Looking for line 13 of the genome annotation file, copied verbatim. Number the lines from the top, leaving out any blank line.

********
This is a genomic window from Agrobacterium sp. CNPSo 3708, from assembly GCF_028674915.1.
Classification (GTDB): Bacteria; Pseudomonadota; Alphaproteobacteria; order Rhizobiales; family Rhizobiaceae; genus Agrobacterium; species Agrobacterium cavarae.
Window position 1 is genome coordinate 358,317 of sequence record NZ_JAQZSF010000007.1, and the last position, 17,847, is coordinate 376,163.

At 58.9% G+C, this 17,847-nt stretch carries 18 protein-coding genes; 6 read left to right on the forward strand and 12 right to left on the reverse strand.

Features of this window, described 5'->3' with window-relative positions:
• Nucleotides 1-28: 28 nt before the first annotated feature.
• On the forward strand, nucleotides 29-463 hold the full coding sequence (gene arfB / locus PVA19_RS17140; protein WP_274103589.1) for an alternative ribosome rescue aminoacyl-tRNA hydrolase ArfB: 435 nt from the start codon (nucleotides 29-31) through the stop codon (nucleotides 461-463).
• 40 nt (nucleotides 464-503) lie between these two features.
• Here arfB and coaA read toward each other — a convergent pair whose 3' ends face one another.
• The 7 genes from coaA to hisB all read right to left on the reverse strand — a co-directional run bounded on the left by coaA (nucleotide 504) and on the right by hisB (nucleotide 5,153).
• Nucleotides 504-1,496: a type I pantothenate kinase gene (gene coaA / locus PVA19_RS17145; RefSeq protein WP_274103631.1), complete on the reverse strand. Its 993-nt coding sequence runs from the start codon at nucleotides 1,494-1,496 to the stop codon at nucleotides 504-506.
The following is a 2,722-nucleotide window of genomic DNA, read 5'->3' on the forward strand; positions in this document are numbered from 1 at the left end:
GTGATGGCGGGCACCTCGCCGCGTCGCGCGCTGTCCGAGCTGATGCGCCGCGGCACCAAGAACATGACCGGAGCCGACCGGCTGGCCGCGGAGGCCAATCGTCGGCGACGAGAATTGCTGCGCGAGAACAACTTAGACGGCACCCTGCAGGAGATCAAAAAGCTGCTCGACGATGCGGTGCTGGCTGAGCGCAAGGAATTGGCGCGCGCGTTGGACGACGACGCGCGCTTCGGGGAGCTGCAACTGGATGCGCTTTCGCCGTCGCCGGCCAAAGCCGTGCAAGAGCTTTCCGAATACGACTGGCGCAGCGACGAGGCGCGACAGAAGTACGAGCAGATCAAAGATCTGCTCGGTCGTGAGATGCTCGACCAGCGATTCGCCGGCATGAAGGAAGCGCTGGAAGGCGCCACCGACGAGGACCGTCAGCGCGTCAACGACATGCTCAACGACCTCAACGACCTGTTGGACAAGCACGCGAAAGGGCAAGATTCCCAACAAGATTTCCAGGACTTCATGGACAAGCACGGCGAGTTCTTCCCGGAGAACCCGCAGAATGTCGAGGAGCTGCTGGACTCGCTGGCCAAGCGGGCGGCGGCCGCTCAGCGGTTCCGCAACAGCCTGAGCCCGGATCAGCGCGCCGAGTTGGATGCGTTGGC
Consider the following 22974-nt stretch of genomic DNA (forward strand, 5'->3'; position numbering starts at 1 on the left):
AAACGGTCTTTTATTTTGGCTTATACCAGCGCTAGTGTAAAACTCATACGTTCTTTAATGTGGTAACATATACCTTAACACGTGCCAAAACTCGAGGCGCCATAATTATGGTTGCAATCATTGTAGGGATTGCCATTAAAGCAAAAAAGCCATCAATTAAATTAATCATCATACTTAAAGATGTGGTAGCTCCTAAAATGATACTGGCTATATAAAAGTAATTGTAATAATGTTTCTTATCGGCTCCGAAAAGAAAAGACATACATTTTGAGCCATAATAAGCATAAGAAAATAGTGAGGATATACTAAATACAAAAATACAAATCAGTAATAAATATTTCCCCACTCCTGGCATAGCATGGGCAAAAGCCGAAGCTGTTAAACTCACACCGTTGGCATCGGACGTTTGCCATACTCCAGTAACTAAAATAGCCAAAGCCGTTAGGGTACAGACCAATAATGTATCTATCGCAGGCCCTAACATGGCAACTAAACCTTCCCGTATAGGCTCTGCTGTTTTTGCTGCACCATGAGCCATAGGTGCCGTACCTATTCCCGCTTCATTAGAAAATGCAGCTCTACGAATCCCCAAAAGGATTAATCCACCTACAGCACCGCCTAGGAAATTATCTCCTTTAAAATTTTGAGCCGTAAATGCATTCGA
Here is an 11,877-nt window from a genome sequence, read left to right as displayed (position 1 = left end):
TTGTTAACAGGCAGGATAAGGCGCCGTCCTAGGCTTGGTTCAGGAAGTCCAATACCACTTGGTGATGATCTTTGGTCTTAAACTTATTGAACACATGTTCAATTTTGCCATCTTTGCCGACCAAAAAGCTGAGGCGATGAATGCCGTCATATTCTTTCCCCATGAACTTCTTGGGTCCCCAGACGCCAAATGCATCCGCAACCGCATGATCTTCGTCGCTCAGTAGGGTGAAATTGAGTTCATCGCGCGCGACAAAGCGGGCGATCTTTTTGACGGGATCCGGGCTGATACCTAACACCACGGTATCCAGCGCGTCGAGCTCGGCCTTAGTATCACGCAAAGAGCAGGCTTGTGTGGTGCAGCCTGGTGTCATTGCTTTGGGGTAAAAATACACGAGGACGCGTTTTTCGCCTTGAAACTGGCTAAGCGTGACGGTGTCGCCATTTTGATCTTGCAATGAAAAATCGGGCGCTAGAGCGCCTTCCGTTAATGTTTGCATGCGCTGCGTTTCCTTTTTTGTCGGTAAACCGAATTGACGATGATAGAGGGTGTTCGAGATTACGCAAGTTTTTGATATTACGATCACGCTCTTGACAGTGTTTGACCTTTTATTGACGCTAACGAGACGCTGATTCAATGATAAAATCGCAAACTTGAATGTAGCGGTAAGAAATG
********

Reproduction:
GTGATGGCGGGCACCTCGCCGCGTCGCGCGCTGTCCGAGCTGATGCGCCGCGGCACCAAGAACATGACCGGAGCCGACCGGCTGGCCGCGGAGGCCAATCGTCGGCGACGAGAATTGCTGCGCGAGAACAACTTAGACGGCACCCTGCAGGAGATCAAAAAGCTGCTCGACGATGCGGTGCTGGCTGAGCGCAAGGAATTGGCGCGCGCGTTGGACGACGACGCGCGCTTCGGGGAGCTGCAACTGGATGCGCTTTCGCCGTCGCCGGCCAAAGCCGTGCAAGAGCTTTCCGAATACGACTGGCGCAGCGACGAGGCGCGACAGAAGTACGAGCAGATCAAAGATCTGCTCGGTCGTGAGATGCTCGACCAGCGATTCGCCGGCATGAAGGAAGCGCTGGAAGGCGCCACCGACGAGGACCGTCAGCGCGTCAACGACATGCTCAACGACCTCAACGACCTGTTGGACAAGCACGCGAAAGGGCAAGATTCCCAACAAGATTTCCAGGACTTCATGGACAAGCACGGCGAGTTCTTCCCGGAGAACCCGCAGAATGTCGAGGAGCTGCTGGACTCGCTGGCCAAGCGGGCGGCGGCCGCTCAGCGGTTCCGCAACAGCCTGAGCCCGGATCAGCGCGCCGAGTTGGATGCGTTGGC